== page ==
Leading the worldwide fight to treat and cure
Tay-Sachs, Canavan, GM1 and Sandhoff diseases

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NTSAD leads the worldwide fight to treat and cure
Tay-Sachs, Canavan, GM1, and Sandhoff diseases
by driving research, forging collaboration, and fostering community.

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All of our genes code for specific proteins, which have specific roles in our bodies. In Canavan disease, a defect in the ASPA gene causes an absence of a vital enzyme called aspartoacylase (ASPA.) An enzyme is a type of protein. The job of the ASPA enzyme is to break down N-acetylaspartate acid (NAA). When NAA builds up in the brain it leads to the symptoms of Canavan Disease.

It is sometimes helpful to think of the substrate and the enzyme as a lock and a key. The substrate is the lock, and the enzyme is the key. If the key is made incorrectly, it is not going to fit into the lock. An enzyme is a type of protein. In order for any protein to function correctly, it must contain the correct parts (which are called amino acids) and also be folded correctly.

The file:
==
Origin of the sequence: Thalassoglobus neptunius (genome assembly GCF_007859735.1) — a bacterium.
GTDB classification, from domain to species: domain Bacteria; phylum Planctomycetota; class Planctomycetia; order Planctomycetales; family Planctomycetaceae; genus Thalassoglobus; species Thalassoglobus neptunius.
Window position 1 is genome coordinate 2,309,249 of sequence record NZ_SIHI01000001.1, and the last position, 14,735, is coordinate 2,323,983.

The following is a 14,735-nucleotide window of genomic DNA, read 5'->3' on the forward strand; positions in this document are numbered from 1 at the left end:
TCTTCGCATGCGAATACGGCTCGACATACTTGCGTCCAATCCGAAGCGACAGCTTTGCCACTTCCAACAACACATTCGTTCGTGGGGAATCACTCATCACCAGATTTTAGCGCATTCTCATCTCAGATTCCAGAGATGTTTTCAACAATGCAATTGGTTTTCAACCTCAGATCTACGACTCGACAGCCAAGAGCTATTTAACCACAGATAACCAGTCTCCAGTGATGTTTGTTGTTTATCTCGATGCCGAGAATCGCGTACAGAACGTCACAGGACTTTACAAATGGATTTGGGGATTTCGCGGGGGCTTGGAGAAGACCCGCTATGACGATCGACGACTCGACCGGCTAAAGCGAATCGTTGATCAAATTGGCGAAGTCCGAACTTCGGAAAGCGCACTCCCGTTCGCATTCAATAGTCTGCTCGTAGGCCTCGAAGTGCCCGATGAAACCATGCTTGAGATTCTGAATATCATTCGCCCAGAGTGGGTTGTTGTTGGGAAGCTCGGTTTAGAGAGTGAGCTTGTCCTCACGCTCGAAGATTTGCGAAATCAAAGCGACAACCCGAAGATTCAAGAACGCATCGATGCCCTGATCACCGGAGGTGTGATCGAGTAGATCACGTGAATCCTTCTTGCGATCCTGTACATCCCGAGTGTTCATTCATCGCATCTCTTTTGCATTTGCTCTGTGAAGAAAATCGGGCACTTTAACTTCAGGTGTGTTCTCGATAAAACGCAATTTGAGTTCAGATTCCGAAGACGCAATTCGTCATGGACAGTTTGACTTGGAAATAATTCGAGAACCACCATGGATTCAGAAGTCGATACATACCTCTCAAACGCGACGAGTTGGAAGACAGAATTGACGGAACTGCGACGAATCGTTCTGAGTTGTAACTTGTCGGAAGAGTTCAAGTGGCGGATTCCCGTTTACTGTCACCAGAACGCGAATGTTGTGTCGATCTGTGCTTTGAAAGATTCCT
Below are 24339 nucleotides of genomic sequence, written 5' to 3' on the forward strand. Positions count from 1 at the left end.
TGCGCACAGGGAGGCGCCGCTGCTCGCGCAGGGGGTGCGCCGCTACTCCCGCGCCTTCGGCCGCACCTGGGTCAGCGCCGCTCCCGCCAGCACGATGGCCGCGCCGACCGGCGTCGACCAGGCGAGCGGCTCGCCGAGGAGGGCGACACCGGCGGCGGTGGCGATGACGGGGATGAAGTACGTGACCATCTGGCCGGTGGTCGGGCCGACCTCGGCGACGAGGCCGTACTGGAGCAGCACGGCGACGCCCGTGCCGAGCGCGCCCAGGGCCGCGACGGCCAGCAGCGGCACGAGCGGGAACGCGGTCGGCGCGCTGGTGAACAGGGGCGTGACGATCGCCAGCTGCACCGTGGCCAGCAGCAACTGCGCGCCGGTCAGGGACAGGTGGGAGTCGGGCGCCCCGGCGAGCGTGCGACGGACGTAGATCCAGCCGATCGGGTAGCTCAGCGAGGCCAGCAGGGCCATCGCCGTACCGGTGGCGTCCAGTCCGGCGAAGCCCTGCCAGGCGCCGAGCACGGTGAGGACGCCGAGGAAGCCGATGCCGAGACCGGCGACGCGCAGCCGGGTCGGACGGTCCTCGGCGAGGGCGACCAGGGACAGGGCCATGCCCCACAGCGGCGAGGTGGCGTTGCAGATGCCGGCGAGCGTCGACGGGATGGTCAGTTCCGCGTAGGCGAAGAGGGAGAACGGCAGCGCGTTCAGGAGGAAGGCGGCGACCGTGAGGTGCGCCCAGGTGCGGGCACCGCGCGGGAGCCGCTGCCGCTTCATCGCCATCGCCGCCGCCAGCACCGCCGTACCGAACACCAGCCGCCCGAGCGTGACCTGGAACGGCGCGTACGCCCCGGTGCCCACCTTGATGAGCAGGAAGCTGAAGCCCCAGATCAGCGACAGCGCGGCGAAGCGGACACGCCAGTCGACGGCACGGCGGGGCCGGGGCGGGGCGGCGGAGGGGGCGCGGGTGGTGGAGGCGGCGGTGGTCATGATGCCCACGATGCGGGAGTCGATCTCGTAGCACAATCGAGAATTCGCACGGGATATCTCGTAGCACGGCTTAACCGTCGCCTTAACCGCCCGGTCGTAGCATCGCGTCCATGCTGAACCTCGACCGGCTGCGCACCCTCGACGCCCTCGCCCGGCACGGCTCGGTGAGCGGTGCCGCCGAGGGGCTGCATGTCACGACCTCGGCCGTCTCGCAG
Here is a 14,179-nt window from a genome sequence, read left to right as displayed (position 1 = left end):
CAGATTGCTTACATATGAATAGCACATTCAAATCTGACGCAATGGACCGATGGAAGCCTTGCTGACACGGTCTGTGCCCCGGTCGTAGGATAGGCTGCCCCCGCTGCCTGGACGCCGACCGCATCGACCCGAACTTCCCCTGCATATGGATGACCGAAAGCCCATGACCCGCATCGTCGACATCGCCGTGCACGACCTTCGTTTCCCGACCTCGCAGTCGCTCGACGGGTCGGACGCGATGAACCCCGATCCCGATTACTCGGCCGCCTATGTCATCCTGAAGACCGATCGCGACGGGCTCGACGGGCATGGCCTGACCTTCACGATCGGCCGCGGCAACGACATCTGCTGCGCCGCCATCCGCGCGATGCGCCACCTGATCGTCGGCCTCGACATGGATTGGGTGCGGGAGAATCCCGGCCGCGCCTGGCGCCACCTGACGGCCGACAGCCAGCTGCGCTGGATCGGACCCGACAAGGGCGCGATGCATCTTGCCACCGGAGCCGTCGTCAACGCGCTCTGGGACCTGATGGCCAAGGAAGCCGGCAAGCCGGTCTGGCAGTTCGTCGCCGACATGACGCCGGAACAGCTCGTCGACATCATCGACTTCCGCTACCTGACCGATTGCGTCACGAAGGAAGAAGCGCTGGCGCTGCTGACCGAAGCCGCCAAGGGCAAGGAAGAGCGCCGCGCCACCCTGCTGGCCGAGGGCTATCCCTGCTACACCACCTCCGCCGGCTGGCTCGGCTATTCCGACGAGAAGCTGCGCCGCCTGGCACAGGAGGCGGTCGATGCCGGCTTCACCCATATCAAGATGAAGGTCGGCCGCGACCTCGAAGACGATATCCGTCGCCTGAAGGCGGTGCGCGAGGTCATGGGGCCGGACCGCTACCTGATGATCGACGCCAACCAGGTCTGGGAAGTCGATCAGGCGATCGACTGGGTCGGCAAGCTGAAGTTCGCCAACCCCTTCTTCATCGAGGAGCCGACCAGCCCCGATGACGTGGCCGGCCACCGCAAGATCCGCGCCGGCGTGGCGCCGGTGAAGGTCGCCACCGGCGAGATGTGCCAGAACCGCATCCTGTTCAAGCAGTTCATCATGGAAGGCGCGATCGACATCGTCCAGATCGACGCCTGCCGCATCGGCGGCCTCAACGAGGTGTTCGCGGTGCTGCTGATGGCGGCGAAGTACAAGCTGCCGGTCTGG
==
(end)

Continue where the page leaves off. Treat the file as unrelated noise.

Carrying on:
The enzyme is made incorrectly if the gene that codes for the enzyme contains a spelling error, which is called a mutation. Mutations in the gene can cause the enzyme to contain incorrect parts, or cause it to be folded incorrectly. Sometimes the mutations in the gene cause the enzyme to not be made at all. In infantile Canavan disease, no enzyme is made. In juvenile/milder forms of Canavan disease, some enzyme is made, so there is less build up of NAA in the brain.